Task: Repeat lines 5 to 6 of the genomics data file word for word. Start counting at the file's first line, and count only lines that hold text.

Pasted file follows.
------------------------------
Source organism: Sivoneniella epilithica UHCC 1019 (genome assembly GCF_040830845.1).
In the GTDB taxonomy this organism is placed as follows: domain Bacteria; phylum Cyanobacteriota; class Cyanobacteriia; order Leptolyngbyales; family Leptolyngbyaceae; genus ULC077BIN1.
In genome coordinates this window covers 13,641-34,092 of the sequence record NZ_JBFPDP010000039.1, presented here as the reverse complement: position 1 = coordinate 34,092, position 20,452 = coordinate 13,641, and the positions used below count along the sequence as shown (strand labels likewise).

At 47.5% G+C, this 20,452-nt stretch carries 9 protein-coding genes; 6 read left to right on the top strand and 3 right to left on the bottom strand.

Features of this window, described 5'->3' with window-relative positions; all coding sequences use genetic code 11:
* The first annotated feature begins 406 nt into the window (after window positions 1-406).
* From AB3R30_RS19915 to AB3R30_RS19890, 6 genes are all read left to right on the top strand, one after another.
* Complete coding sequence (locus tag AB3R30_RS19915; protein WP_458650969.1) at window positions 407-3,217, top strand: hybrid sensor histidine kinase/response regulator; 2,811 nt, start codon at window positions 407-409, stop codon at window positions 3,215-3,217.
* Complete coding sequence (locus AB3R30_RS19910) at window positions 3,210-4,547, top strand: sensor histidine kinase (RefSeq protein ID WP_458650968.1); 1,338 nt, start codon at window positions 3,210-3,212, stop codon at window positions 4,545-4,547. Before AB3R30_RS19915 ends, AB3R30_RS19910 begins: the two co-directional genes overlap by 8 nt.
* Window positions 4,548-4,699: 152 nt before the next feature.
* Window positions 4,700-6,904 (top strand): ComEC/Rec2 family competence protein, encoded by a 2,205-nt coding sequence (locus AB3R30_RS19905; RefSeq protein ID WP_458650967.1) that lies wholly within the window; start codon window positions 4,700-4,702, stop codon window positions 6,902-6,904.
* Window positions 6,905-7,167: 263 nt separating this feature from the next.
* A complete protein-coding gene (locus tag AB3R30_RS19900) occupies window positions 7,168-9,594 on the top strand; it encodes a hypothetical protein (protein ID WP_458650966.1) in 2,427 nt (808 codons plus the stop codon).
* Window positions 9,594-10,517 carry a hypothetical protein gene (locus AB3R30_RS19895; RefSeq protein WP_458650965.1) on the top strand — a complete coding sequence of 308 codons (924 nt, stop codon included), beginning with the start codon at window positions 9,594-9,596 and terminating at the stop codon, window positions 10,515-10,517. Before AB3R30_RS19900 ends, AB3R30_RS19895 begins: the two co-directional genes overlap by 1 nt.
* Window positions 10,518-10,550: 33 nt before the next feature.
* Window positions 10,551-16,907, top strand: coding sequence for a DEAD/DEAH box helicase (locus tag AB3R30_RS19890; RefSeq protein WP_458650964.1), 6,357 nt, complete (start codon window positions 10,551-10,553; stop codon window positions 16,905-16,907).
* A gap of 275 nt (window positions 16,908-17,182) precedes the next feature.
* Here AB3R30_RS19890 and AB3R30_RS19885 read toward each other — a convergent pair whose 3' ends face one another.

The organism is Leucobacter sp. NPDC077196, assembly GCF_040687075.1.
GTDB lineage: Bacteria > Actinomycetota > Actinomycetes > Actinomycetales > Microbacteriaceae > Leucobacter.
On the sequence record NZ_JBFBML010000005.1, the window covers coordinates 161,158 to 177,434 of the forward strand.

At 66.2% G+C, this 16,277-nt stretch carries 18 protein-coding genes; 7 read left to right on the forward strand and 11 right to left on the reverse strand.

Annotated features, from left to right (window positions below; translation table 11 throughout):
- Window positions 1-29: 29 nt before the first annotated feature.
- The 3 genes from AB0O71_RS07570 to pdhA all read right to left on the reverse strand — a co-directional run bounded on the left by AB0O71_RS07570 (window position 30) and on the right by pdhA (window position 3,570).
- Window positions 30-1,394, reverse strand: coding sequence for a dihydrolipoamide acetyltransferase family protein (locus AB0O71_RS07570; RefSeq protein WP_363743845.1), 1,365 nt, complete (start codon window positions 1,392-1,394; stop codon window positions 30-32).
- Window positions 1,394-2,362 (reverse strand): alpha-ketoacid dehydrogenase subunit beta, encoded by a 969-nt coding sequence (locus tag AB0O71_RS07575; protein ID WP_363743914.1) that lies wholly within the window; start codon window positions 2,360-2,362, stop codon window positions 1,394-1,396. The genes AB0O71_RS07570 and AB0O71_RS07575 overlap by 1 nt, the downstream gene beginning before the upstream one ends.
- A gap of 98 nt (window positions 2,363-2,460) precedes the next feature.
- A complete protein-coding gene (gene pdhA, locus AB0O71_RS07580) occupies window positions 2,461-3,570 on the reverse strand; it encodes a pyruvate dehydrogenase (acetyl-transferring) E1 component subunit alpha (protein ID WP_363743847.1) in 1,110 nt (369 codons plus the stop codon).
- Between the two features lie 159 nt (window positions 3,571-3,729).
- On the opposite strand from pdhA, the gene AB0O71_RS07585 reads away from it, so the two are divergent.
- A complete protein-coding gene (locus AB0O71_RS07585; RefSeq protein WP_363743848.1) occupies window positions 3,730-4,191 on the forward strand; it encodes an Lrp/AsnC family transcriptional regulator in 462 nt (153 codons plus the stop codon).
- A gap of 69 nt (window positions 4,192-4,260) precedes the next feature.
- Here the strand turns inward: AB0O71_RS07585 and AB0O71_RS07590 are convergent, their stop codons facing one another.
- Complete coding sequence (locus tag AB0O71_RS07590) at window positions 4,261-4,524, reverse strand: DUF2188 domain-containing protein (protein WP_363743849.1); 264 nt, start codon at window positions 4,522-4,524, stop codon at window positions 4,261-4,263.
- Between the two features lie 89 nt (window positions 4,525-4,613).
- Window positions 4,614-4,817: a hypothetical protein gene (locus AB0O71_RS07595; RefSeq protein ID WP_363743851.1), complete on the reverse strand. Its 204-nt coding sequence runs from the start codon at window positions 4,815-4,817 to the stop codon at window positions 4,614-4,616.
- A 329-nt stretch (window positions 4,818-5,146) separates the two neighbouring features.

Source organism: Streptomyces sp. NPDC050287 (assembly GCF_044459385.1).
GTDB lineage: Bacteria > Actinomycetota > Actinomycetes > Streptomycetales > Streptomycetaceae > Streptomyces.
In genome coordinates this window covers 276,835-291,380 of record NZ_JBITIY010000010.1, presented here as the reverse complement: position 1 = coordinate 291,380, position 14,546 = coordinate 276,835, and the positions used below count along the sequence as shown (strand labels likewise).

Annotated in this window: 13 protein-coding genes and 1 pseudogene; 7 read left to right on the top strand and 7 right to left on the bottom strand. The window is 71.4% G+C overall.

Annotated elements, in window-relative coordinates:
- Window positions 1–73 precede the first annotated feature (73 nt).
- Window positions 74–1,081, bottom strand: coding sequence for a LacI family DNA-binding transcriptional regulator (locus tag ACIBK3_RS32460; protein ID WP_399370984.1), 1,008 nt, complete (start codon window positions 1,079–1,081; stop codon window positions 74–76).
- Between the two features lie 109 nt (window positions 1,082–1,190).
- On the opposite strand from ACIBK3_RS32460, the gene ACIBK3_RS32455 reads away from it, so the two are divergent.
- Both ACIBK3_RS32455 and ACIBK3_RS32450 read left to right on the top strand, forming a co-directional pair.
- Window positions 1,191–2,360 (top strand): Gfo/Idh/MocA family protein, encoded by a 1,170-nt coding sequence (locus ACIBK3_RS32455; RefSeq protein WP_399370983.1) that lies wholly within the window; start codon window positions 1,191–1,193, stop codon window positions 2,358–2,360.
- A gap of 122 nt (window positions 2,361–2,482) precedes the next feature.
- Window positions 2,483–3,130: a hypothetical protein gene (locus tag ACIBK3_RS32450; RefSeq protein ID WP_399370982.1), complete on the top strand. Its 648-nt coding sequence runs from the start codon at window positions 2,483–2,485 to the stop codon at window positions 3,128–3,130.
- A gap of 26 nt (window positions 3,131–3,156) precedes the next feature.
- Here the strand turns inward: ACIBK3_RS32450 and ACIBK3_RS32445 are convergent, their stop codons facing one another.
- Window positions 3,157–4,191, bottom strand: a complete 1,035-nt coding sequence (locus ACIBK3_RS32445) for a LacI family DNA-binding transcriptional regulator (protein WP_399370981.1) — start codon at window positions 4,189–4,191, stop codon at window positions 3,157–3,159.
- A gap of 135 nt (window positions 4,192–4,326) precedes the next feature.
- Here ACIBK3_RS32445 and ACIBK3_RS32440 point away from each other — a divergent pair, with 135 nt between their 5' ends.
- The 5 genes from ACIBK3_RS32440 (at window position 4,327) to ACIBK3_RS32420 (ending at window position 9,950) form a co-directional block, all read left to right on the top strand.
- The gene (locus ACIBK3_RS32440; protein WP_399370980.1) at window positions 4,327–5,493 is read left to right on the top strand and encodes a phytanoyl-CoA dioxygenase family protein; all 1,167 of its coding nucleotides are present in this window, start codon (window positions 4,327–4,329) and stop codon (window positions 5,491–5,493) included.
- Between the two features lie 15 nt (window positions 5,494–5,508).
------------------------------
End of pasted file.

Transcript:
Features of this window, described 5'->3' with window-relative positions; all coding sequences use genetic code 11:
* The first annotated feature begins 406 nt into the window (after window positions 1-406).